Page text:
People have all sorts of ways of coping with the sort of emotional stress that requires immediate attention and can strike when they’re perhaps alone on a weekday or stuck at a computer. Some take a deep breath and count backwards from 10. Others go for a walk around the block or make a cup of tea.
I watch this four-minute video of Stevie Nicks singing, while someone brushes powder onto her cheeks, in 1981.
I share this with you because I share it with everyone for any possible reason, and today that reason is that Stevie Nicks is being inducted into the Rock & Roll Hall of Fame. She already made it there with the rest of Fleetwood Mac, but tonight (March 29) she’ll be honored for her solo career, and this video captures Stevie in a moment of spontaneous solo glory, demonstrating the unbridled emotion, sheer talent, and singular style that make her a treasure.
There are none of the shawls, warring egos, or wounded lovers that make Fleetwood Mac an unstoppable force onstage. It’s just Stevie Nicks in a white tank top with some ladies—Makeup artists? Background singers? Nymphs?—in what I imagine to be a New York loft with a light breeze blowing through, singing a song to soothe your head and heart until you feel better, or you can start it again.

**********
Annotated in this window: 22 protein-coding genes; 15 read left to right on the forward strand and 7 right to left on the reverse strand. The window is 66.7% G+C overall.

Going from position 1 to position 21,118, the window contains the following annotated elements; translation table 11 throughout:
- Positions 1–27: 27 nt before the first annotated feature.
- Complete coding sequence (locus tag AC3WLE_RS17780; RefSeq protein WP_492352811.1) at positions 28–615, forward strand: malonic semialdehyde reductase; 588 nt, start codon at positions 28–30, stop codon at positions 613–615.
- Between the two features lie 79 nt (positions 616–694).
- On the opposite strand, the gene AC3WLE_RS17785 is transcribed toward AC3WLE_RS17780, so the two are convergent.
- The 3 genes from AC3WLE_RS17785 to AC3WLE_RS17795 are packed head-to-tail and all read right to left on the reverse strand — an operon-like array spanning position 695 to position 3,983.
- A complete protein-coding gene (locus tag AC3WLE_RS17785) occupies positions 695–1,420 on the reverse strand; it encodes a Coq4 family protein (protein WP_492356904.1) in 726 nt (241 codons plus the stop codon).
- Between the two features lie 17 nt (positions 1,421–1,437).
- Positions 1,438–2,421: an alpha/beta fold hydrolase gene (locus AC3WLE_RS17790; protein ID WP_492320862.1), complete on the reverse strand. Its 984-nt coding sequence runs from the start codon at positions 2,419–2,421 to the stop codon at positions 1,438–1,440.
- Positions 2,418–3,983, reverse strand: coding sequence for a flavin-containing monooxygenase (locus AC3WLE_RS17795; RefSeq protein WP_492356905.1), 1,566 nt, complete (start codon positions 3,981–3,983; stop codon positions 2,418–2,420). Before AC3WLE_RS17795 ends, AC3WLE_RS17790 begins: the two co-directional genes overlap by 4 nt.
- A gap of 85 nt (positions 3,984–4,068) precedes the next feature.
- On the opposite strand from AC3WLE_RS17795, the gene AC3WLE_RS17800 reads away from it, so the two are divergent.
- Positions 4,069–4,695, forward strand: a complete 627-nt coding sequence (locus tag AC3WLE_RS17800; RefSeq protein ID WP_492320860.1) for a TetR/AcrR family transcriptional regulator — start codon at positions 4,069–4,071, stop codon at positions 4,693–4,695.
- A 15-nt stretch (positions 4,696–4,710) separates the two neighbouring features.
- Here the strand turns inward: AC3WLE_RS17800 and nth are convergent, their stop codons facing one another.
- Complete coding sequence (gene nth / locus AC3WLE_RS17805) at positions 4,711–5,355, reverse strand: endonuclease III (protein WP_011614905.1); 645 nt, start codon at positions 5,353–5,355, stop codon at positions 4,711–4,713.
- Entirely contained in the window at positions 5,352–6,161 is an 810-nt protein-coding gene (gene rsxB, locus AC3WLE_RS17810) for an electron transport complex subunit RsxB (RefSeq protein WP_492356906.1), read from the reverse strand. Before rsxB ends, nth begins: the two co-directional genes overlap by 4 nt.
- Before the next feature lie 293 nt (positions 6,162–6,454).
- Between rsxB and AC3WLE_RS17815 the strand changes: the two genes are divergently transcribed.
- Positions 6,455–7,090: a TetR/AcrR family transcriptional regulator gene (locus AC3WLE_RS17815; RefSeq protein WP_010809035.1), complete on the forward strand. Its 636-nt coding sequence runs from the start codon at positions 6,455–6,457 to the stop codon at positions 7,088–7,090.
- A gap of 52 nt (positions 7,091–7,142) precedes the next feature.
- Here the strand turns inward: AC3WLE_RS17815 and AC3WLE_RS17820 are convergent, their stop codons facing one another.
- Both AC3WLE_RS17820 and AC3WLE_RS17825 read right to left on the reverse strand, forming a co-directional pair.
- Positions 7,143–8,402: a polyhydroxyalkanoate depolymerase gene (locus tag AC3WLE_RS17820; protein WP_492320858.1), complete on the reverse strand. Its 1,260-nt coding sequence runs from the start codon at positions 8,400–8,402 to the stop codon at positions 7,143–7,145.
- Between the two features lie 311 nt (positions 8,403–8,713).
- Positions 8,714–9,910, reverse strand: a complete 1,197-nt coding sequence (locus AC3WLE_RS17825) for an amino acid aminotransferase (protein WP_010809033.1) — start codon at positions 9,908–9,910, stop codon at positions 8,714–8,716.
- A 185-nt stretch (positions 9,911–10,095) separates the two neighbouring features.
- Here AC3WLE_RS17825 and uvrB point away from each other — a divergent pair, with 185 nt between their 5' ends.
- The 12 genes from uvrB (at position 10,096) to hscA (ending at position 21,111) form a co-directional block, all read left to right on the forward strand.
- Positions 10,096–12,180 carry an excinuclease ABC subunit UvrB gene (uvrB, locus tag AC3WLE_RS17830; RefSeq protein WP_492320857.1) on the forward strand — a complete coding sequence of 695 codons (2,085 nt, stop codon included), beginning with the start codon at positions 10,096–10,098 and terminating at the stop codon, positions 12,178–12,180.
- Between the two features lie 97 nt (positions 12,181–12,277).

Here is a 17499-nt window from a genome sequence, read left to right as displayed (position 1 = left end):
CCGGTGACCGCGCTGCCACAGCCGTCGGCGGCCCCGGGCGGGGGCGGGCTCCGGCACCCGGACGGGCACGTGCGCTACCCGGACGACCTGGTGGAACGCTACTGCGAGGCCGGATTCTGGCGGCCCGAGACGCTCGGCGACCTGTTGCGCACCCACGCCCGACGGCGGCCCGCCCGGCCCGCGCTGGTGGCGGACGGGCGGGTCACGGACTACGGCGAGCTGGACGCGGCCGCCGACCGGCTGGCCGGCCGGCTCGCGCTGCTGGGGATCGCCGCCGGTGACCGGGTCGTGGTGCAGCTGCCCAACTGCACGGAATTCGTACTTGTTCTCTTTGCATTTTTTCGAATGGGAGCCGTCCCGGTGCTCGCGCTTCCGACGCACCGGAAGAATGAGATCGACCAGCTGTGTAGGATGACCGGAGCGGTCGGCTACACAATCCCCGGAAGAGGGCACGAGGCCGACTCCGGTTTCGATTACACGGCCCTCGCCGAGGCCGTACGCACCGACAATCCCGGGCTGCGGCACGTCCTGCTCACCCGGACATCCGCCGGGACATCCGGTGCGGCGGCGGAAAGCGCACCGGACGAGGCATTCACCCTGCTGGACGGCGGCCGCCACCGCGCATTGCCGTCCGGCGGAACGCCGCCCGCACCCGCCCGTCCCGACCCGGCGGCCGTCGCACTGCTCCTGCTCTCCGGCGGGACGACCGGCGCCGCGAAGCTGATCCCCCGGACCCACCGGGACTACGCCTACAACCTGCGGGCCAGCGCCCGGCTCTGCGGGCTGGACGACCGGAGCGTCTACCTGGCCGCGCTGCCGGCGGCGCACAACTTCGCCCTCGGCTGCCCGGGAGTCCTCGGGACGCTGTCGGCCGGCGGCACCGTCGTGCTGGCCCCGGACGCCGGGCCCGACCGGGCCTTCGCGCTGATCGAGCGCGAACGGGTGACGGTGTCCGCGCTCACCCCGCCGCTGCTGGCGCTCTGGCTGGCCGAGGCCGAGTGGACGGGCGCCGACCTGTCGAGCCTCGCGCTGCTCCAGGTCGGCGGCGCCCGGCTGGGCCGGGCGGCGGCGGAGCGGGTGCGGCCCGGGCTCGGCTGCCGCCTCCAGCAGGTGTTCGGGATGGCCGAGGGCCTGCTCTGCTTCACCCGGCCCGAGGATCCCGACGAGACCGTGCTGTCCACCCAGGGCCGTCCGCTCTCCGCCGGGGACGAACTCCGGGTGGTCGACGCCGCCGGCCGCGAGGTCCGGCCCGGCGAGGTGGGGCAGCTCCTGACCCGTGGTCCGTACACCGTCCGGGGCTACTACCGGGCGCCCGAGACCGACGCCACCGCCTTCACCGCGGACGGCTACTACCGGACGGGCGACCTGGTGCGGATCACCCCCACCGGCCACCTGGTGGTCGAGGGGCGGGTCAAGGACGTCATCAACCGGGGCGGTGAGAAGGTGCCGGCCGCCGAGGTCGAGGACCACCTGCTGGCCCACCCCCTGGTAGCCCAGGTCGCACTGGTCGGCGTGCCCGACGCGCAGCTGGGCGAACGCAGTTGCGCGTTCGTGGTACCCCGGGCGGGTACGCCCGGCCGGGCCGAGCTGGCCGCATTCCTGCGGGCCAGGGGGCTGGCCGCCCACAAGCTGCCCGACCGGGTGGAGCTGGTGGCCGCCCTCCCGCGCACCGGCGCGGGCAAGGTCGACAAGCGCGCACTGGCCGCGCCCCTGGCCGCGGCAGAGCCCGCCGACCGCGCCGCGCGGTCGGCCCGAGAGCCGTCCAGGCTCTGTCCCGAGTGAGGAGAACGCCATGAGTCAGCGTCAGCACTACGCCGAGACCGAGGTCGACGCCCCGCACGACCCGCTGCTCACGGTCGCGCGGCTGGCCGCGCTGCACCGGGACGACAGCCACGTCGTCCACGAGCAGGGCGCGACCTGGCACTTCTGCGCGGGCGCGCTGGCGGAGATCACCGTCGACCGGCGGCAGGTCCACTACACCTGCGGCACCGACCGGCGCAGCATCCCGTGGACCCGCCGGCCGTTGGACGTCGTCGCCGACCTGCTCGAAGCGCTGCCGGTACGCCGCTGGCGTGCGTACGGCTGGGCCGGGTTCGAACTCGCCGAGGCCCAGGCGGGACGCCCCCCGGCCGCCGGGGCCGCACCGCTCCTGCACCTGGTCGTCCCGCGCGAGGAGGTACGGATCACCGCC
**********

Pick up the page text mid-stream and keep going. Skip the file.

Nothing about this video—apparently filmed in 1981 during a photo shoot at Annie Leibovitz’s studio for Nicks’ first solo Rolling Stone cover story—isn’t magic. Nicks breaks into singing acappella, and a woman briefly harmonizes with her before the music kicks in off-camera, prompting her to point at its source the way you or I might point at a speaker at a club that just started playing a really good song. Except this is a song that Nicks is apparently in the process of creating. The music is a demo of Fleetwood Mac’s “Can’t Go Back,” which was written by the band’s guitarist (and Nicks’ ex-lover) Lindsey Buckingham and released in 1983, but the words are part of Nicks’ “Wild Heart,” which became the title track of her’ second solo album the same year. The result is greater than the sum of its parts.
Nicks sits there like a little sprite while this woman continues powdering her face, briefly plays an air guitar when the bass line starts, then sways easily before she starts to belt out lyrics in her unmistakable vibrato. You can see the makeup artist briefly consider attempting eyeliner, and then think better of it. They sing the whole song, which is mostly just a few lines of the chorus, again and again, and when they’re done the makeup artist applauds.
It’s the sort of moment that today might be streamed in an Instagram story and then lost to the morass of social media content. Or that might not occur at all, because how could such a beautiful performance, so devoid of self-consciousness, even exist in the age of cell phone cameras? But I’m deeply grateful that this bit of footage found its way to YouTube.
When I start to suspect the internet is trash I watch this video and think that maybe after all, it’s magic.